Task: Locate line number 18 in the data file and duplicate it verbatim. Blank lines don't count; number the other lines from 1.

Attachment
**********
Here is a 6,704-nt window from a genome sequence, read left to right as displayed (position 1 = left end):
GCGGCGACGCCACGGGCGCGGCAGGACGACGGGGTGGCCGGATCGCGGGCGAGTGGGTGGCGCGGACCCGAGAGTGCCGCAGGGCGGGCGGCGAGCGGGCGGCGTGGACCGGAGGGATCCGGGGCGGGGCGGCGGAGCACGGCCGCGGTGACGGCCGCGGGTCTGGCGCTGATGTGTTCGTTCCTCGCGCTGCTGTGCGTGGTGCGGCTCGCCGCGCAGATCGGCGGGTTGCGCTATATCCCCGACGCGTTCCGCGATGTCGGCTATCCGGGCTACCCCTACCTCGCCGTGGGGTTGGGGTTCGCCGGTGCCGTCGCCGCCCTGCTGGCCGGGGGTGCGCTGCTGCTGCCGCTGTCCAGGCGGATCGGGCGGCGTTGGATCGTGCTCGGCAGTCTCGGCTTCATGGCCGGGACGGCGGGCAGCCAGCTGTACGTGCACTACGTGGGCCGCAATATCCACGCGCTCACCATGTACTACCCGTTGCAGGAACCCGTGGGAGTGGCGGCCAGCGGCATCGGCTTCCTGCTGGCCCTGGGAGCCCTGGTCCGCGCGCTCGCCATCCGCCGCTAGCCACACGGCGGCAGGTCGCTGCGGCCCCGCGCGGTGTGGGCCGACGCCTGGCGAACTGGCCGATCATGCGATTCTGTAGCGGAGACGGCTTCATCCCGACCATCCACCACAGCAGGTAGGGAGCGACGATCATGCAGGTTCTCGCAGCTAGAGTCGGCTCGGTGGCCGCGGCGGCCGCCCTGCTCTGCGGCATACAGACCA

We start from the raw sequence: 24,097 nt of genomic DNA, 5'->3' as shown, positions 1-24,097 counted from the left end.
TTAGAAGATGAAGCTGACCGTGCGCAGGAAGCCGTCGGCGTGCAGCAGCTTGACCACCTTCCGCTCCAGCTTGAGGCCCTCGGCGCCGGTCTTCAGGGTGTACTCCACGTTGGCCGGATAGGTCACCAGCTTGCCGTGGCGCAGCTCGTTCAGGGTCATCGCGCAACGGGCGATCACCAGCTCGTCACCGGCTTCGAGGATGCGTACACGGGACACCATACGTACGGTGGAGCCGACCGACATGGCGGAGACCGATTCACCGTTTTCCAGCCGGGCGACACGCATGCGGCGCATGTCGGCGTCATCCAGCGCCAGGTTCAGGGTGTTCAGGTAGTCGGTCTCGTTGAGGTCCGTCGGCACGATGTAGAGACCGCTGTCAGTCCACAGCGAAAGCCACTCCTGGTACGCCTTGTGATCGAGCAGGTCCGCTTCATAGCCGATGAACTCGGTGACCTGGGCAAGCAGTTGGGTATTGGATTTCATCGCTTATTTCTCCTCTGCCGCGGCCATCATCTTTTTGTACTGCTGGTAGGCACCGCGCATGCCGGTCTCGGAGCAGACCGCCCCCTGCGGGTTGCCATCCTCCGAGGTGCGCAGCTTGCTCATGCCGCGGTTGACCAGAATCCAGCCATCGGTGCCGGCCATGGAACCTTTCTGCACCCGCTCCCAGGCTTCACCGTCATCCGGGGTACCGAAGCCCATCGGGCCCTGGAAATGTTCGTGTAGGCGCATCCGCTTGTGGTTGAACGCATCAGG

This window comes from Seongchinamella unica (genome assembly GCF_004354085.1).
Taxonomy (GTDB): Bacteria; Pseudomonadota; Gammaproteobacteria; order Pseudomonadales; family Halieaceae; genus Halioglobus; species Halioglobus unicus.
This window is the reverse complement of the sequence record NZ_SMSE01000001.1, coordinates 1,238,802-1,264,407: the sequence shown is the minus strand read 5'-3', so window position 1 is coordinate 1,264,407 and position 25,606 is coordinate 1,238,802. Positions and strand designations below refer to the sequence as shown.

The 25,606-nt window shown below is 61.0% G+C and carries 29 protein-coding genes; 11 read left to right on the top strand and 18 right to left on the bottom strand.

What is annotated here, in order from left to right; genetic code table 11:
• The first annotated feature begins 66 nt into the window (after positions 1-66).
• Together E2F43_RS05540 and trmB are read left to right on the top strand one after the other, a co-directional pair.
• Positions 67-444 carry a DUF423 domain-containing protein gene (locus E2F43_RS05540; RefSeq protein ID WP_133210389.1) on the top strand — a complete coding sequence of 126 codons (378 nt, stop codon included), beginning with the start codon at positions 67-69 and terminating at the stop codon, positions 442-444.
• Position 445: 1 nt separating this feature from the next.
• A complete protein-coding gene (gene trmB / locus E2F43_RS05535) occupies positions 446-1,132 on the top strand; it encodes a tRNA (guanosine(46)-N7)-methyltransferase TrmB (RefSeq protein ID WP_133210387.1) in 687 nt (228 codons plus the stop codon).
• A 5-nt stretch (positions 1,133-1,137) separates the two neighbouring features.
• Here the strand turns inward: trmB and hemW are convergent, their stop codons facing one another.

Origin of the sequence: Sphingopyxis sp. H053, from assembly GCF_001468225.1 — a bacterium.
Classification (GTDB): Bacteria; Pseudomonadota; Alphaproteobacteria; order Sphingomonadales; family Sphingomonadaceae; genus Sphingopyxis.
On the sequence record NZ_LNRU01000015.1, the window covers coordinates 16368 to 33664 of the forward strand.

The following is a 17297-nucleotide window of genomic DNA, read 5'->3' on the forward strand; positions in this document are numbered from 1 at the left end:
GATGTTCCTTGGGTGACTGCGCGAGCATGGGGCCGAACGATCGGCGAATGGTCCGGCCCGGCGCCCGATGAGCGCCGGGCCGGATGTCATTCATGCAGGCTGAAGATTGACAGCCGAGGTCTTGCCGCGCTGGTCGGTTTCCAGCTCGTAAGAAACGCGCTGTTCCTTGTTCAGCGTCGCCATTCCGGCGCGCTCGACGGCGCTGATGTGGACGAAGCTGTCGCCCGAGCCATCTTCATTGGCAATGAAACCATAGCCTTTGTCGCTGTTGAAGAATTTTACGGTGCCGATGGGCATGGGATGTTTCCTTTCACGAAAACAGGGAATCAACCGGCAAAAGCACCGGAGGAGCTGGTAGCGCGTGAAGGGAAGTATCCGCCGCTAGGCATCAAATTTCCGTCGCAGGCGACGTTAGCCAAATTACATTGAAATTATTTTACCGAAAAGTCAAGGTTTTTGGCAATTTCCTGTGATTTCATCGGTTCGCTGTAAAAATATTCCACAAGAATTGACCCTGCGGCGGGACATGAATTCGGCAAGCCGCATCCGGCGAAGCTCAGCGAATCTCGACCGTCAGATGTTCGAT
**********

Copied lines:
Classification (GTDB): Bacteria; Pseudomonadota; Alphaproteobacteria; order Sphingomonadales; family Sphingomonadaceae; genus Sphingopyxis.